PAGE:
They can be the worst.
But sometimes they can be great.
What I am about to write is my opinion. I am not an expert by any means. In fact, don’t’ even read this. IT means nothing. It’s just an opinion. I just needed to write this and get it off my chest.
But I really believe that if you want to have a successful comedy show at your bar you only have to follow one simple rule:
Schedule your comedy show based on what the bar is going to look like when you are planning on having your comedy show.
Okay. That sounds really confusing and really dumb, but let me explain.
A comedian wants to do a comedy show. So they go to a bunch of venues that they think they could do a show. They inevitably end up a bar that they feel will be a cool place to perform.
“OH, there is a place in the corner that looks like they normally have a band perform. We could do stand-up right there.”
“I heard about them trying to do comedy here before in the past.”
“I know the owner, and he thinks it’d be cool to do comedy.”
All of these are very good points, but they are all brought up at 3 PM. There is a big difference between 3 PM on a Monday and 10 PM on a Friday.
I did a show last Saturday in a bar. When I first got there at 7 PM to just check out the venue, have a drink and play some pinball (They had 5 pinball machines I played them all) it seemed like a cool place. I was looking forward to the show.
The show didn’t start until 10:30 PM. This was show was a part of a festival so I went to another venue to check out another show in the festival. It was a great place, great comics and made me look forward to my show even more.
When I went back to the bar it was packed, but everyone was talking. You see, this bar was near campus, so the college crowd was out. The crowd that was used to going there on Saturday nights was in full force. Our show was supposed to start in 15 minutes.
The show gets underway and there are more people talking than listening. The comedians are getting frustrated, the crowd who actually came to see the show is getting frustrated and it didn’t make for a great show.
It was a good show, it was fun, and I’m glad I did it, but it could have been a great show with the amount of talent that was performing that night.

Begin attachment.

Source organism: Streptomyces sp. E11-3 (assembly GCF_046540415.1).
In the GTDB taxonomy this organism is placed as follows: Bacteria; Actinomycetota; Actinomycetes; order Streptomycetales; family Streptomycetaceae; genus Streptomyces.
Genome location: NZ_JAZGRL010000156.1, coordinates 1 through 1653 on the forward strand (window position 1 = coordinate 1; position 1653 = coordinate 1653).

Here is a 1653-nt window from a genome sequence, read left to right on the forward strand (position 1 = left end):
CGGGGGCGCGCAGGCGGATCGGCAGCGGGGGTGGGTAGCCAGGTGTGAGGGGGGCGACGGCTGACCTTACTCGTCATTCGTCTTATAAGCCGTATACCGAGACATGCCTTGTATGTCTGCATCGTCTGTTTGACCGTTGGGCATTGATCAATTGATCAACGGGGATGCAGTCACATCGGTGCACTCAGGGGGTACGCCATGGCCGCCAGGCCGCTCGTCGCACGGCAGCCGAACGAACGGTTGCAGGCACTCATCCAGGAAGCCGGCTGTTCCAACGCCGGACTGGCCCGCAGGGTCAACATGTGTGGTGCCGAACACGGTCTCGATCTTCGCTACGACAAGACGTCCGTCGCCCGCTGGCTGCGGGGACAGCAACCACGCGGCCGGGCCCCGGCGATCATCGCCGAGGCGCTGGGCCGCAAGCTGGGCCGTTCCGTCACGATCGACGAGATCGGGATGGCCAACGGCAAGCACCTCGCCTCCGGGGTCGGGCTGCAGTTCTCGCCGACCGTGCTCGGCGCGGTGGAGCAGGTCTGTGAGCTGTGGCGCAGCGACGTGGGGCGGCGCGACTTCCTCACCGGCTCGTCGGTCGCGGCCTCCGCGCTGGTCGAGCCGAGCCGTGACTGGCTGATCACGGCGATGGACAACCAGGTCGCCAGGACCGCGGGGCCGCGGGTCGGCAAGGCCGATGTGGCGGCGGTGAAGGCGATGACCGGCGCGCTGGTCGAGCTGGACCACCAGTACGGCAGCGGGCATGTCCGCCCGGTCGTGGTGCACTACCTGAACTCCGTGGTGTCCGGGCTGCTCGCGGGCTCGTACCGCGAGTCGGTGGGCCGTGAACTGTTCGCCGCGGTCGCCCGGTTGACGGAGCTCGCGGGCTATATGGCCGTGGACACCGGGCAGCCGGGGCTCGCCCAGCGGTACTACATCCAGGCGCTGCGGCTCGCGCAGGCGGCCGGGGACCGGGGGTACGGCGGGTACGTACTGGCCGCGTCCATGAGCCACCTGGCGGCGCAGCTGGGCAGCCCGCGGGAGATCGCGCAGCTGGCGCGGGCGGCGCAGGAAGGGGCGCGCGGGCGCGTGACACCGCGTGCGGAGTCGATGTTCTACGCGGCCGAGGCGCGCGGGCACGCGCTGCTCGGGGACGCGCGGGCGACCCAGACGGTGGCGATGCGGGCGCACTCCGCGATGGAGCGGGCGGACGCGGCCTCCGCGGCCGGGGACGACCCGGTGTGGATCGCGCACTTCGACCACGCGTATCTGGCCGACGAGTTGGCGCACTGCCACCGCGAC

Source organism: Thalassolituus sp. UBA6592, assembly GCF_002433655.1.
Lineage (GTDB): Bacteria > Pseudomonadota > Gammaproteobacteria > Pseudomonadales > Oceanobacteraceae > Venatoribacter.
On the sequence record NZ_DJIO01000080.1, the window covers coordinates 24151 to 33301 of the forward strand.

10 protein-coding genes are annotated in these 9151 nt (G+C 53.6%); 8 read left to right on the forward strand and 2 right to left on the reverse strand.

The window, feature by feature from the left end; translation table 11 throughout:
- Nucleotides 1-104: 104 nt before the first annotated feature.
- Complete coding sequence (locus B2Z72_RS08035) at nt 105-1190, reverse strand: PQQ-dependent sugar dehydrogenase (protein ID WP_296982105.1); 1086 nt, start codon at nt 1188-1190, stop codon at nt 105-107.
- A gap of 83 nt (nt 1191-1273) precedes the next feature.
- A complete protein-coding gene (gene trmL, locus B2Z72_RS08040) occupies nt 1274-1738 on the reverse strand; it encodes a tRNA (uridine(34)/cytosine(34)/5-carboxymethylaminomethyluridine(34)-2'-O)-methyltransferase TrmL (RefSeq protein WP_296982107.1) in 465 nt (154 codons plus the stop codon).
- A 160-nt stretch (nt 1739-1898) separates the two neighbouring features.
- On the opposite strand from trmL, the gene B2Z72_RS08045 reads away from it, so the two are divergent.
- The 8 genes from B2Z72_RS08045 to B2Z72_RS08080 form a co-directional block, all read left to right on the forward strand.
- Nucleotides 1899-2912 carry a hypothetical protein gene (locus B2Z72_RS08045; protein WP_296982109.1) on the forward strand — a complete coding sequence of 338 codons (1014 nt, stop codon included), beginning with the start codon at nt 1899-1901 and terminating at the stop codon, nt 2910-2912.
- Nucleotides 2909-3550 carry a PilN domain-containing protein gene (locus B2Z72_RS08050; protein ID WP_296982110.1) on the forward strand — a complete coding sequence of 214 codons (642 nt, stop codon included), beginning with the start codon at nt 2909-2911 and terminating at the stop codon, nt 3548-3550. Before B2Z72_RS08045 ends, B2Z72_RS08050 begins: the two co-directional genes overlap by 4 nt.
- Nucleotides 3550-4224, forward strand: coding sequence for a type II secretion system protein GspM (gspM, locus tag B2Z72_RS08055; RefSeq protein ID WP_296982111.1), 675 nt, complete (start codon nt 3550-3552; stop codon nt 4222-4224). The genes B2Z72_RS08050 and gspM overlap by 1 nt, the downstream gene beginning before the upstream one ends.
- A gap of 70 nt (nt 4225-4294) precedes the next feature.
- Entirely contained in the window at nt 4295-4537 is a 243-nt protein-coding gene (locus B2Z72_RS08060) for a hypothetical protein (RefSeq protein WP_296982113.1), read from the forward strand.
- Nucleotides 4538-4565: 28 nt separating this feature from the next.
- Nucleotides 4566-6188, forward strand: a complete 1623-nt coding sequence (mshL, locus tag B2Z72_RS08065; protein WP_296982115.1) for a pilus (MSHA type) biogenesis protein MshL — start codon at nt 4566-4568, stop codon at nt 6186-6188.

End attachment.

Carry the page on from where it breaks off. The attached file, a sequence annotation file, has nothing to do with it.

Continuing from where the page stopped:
I’ve done shows like this before where I’ve had to battle a bar crowd. One of my favorite sets I ever did was for a bar crowd that was barely listened, but after 10 minutes I had them all.
Shows like this can be prevented if you just do the show based on what the bar is going to look like when you are planning on doing your show.
If you want to have a show at 9 PM on a Friday night go to that bar on a Friday night at 9 PM and stay there for as long as you think a show would go.
If it’s a rowdy crowd that’s loud and they like listening to loud music you are going to have a rough time getting people to pay attention. Sure you’ll have a lot of people to perform for, but how many people are you really performing for?
I’ve said on many occasions that I’ve done shows for only 10 people, but they were the right 10 people. There could be 50 people in the bar, but they might not be the right 50 people.
If you go to the bar on a Thursday night at 8 PM and it’s a little more reserved, maybe not as busy, maybe that’s the best time to try and do the show. The bar might see more customers than they usually do and it can be because of your show. Not only that, if you do find yourself having a lot of people coming to see you perform they won’t have to compete with the bar noise of the “Regulars,” on a Friday or Saturday night.
Also, if you find that at 9:30 PM the crowd starts to get a little bigger and a little bit more rowdy, than you know exactly how long your show needs to be. And if a crowd does start to show up, maybe you are able to get them to show up earlier. That is if your flyers are effective.
Look, I don’t put on shows, I just perform in shows. But I think something like this might be helpful.
I’ll shut up now.